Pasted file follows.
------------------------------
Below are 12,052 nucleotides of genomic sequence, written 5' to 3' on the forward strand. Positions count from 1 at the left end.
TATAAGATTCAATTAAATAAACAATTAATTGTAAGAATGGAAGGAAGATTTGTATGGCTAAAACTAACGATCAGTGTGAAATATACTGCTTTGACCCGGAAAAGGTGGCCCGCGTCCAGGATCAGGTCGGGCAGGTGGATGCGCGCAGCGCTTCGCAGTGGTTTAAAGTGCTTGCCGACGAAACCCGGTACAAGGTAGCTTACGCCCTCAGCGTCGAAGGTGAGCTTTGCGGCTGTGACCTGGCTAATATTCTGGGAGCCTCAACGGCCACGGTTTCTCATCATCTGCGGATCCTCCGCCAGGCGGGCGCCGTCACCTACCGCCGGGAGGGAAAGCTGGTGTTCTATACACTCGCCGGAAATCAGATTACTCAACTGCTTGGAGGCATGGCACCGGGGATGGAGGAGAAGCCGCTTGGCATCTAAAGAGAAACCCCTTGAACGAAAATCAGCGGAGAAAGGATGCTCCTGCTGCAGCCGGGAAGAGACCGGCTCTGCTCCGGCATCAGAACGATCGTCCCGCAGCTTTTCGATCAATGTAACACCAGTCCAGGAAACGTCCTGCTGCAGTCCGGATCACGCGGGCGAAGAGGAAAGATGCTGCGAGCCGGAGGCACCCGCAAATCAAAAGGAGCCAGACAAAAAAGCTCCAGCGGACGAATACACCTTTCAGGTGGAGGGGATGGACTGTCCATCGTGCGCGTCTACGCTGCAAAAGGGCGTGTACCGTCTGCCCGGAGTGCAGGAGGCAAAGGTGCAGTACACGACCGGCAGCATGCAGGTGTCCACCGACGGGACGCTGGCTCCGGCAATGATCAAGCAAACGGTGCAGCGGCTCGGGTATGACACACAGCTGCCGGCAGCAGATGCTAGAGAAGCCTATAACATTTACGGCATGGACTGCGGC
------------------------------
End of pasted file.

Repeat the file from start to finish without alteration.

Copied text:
Below are 12,052 nucleotides of genomic sequence, written 5' to 3' on the forward strand. Positions count from 1 at the left end.
TATAAGATTCAATTAAATAAACAATTAATTGTAAGAATGGAAGGAAGATTTGTATGGCTAAAACTAACGATCAGTGTGAAATATACTGCTTTGACCCGGAAAAGGTGGCCCGCGTCCAGGATCAGGTCGGGCAGGTGGATGCGCGCAGCGCTTCGCAGTGGTTTAAAGTGCTTGCCGACGAAACCCGGTACAAGGTAGCTTACGCCCTCAGCGTCGAAGGTGAGCTTTGCGGCTGTGACCTGGCTAATATTCTGGGAGCCTCAACGGCCACGGTTTCTCATCATCTGCGGATCCTCCGCCAGGCGGGCGCCGTCACCTACCGCCGGGAGGGAAAGCTGGTGTTCTATACACTCGCCGGAAATCAGATTACTCAACTGCTTGGAGGCATGGCACCGGGGATGGAGGAGAAGCCGCTTGGCATCTAAAGAGAAACCCCTTGAACGAAAATCAGCGGAGAAAGGATGCTCCTGCTGCAGCCGGGAAGAGACCGGCTCTGCTCCGGCATCAGAACGATCGTCCCGCAGCTTTTCGATCAATGTAACACCAGTCCAGGAAACGTCCTGCTGCAGTCCGGATCACGCGGGCGAAGAGGAAAGATGCTGCGAGCCGGAGGCACCCGCAAATCAAAAGGAGCCAGACAAAAAAGCTCCAGCGGACGAATACACCTTTCAGGTGGAGGGGATGGACTGTCCATCGTGCGCGTCTACGCTGCAAAAGGGCGTGTACCGTCTGCCCGGAGTGCAGGAGGCAAAGGTGCAGTACACGACCGGCAGCATGCAGGTGTCCACCGACGGGACGCTGGCTCCGGCAATGATCAAGCAAACGGTGCAGCGGCTCGGGTATGACACACAGCTGCCGGCAGCAGATGCTAGAGAAGCCTATAACATTTACGGCATGGACTGCGGC